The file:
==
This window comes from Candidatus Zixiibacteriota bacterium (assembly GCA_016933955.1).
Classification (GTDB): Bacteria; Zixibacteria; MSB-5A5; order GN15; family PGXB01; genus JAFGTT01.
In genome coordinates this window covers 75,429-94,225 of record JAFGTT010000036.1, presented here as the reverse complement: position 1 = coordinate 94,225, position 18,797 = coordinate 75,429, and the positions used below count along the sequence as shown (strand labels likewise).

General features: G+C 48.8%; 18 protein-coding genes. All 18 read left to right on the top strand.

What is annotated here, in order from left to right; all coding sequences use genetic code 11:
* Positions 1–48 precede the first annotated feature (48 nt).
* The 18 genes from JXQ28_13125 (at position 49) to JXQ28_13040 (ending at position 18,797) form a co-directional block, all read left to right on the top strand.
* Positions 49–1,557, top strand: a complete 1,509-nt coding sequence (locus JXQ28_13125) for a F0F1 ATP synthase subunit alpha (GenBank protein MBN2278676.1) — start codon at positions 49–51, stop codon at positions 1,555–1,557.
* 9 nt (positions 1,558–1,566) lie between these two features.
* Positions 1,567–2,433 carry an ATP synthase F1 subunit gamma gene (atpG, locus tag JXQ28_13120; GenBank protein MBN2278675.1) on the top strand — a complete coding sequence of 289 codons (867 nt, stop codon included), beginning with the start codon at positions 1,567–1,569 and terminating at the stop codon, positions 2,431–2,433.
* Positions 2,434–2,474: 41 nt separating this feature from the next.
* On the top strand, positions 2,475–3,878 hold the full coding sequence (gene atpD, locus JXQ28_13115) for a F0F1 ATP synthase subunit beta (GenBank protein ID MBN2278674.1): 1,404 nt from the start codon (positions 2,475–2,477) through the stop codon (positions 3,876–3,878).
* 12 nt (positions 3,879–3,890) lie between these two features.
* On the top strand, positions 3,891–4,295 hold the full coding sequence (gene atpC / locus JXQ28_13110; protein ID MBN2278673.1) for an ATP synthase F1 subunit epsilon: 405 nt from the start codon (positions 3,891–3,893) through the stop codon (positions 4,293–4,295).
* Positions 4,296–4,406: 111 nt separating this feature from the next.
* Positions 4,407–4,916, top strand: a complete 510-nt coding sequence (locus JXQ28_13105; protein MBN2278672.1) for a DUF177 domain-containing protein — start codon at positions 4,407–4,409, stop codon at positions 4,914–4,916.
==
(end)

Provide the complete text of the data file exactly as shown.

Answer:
This window comes from Candidatus Zixiibacteriota bacterium (assembly GCA_016933955.1).
Classification (GTDB): Bacteria; Zixibacteria; MSB-5A5; order GN15; family PGXB01; genus JAFGTT01.
In genome coordinates this window covers 75,429-94,225 of record JAFGTT010000036.1, presented here as the reverse complement: position 1 = coordinate 94,225, position 18,797 = coordinate 75,429, and the positions used below count along the sequence as shown (strand labels likewise).

General features: G+C 48.8%; 18 protein-coding genes. All 18 read left to right on the top strand.

What is annotated here, in order from left to right; all coding sequences use genetic code 11:
* Positions 1–48 precede the first annotated feature (48 nt).
* The 18 genes from JXQ28_13125 (at position 49) to JXQ28_13040 (ending at position 18,797) form a co-directional block, all read left to right on the top strand.
* Positions 49–1,557, top strand: a complete 1,509-nt coding sequence (locus JXQ28_13125) for a F0F1 ATP synthase subunit alpha (GenBank protein MBN2278676.1) — start codon at positions 49–51, stop codon at positions 1,555–1,557.
* 9 nt (positions 1,558–1,566) lie between these two features.
* Positions 1,567–2,433 carry an ATP synthase F1 subunit gamma gene (atpG, locus tag JXQ28_13120; GenBank protein MBN2278675.1) on the top strand — a complete coding sequence of 289 codons (867 nt, stop codon included), beginning with the start codon at positions 1,567–1,569 and terminating at the stop codon, positions 2,431–2,433.
* Positions 2,434–2,474: 41 nt separating this feature from the next.
* On the top strand, positions 2,475–3,878 hold the full coding sequence (gene atpD, locus JXQ28_13115) for a F0F1 ATP synthase subunit beta (GenBank protein ID MBN2278674.1): 1,404 nt from the start codon (positions 2,475–2,477) through the stop codon (positions 3,876–3,878).
* 12 nt (positions 3,879–3,890) lie between these two features.
* On the top strand, positions 3,891–4,295 hold the full coding sequence (gene atpC / locus JXQ28_13110; protein ID MBN2278673.1) for an ATP synthase F1 subunit epsilon: 405 nt from the start codon (positions 3,891–3,893) through the stop codon (positions 4,293–4,295).
* Positions 4,296–4,406: 111 nt separating this feature from the next.
* Positions 4,407–4,916, top strand: a complete 510-nt coding sequence (locus JXQ28_13105; protein MBN2278672.1) for a DUF177 domain-containing protein — start codon at positions 4,407–4,409, stop codon at positions 4,914–4,916.